Story of the Month: Brain Breaks


In the spirit of the Thanksgiving season, we at RevPub decided to do a special post about something we are very thankful for: the brain.

The brain doesn’t get nearly enough love. We tend to just expect it to work well all the time, and when it doesn’t, we think what the hell? Sometimes, the brain needs a reboot — just like our phones and computers. It’s these moments that make us appreciate the power of our brain. It’s these moments that make for some really awesome (and funny) stories.

10 Epically Stupid Things We’ve Done When Our Brain Breaks:

(10-6 are by Raven and 5-1 are by James)

10.) I have put my hoodie on backwards several times. And I mean hood full-over-my-face, and I ask myself every time, “Why is it so dark?!” and am really confused. I’ve even tried walking a couple times — probably looking like a mummy.

9.) One night when I got home from work, I got out of the car and walked up to my backdoor. It was locked, so I grabbed my car keypad and pushed the unlock button. And again and again, but the door wouldn’t unlock! Turns out, you need a KEY to unlock a deadbolt, not the car keypad…

8.) And one morning at work, I walked up to the elevator and swiped my key card in front of the buttons. After a few swipes and mentally stomping my foot, I realized what I was doing and pushed the button. (I’ll only admit to doing that once, the others I deny).

7.) For the girls out there: The last time I dyed my hair, I mixed the conditioner in the solution instead of the color. I even put it all over my hair until I realized I’d mixed the wrong thing. I couldn’t believe how thick the color solution was and it smelled great! I basically deep conditioned with chemicals for 15 minutes.

6.) Just last week at about 6 p.m., I was talking with a friend and getting ready to leave work. So, naturally I grabbed my keys and sunglasses. I put my sunglasses on top of my head, talked with her for 20 minutes, and headed outside. The moment I stepped outside I pulled my sunglasses down, and it got really dark fast! Because it was night.

5.) Not just once, but SEVERAL times I have washed my face with my glasses on. It’s something I will do again in the future too, I know it.

4.) Not only have I washed my face with my glasses on, but I have also gotten in the shower with my glasses on. Ever had rain get on your lenses? Try shampoo…

3.) I don’t know why this has suddenly been a trend, but three times in two weeks I found myself driving around with my emergency brake on. Including once on the interstate. As Mitch Hedburg said, “It doesn’t say much for me, but it really doesn’t say much for the emergency brake. More like the emergency make-the-car-smell-funny lever.”

2.) Recently while cleaning a bottle of super glue, I glued my eyelid shut. It was a brief moment of horror when I thought “I’ve gone blind!” which turned into “Oh good…I’ve glued my eye shut…” It took serious scrubbing with hot water to get it out. And I looked like Rocky at the end of his first fight with Apollo for a couple days. My only saving grace: I didn’t glue my eye shut with super glue IN my eye as well…  So not as stupid as it could be, although still pretty stupid.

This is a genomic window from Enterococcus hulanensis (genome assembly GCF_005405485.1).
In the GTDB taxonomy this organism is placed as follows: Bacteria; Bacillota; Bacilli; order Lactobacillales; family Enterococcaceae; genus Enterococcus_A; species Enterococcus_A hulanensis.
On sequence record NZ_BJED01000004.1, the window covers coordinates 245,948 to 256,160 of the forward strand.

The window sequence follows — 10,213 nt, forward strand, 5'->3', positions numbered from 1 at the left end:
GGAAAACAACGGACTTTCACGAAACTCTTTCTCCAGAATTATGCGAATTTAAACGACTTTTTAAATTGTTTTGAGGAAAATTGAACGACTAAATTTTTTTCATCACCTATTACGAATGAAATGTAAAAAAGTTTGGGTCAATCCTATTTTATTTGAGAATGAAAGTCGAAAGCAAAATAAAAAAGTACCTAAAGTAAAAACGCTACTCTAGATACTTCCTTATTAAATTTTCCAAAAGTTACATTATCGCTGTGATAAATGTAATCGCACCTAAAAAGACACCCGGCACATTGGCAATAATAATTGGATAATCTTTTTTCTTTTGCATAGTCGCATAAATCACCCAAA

1.) Once I had the brilliant idea of using Thai Chili oil in my olive oil do-it-yourself aerosol sprayer. I put the oil in it, pumped it up, and sprayed it on a pan thinking, “Why don’t they make chili oil spray like they do canola and olive oil spray? I’m a super-genius-man!” As my nose hairs burned out and my eyes watered, I realized why — because it’s pepper spray, you idiot. That’s why…

Story of the Month: The Slip


What is a friend? Webster’s says 1) one attached to another by affection or esteem and 2) one that is not hostile.

What about a good friend? Some may think a good friend comforts you when you’ve had a bad day, or they are always there when you need someone. I think a good friend doesn’t hold anything against you – especially when you say something a little too honest. This month’s story celebrates those friends who forgive us, no matter what we say in the moment.

The Slip

One of James’ life rules is funny trumps mean. It’s a good thing, too, or I’d be screwed. I try to practice “think before you speak,” but there’s a reason the Freudian slip exists.

A couple of years ago, James and I were browsing the Halloween toys and decorations in the Madison Kroger. We didn’t have plans that night, so we were killing time trying on hats and wigs, and playing with skeleton hands and ghostly figures.

We were looking at socks and tights, and my mind was somewhere else. I’m pretty sure I was trying to decide between yellow and black or pink and black stripes.

James picked up an object and said something – neither of us can remember what it was – but he says it was dumb. Maybe he was right, because I recall not laughing at the joke, and there was an awkward pause.

“Well, I sounded stupid,” James said.

To which I responded, without even looking at him, “Don’t be stupid!”

And I was dead serious. In the middle of Kroger, I demanded my best friend not act stupid, and at that moment, I meant it! Then it hit me. What did I just say?! I accidentally said what I was thinking, and it wasn’t good. James is the smartest person I know, but somewhere in the depths of my mind, I felt differently.

Eyes wide and embarrassed, I looked at James. After a couple of seconds, we both started laughing. I kept apologizing for calling him stupid, and he just laughed and laughed. Funny trumps mean. Thank goodness.

With that said, the best of friends understand when you call them stupid in a public area. They laugh with and at you, and don’t take offense. The best friends know when you slip and don’t get mad, or take you too seriously.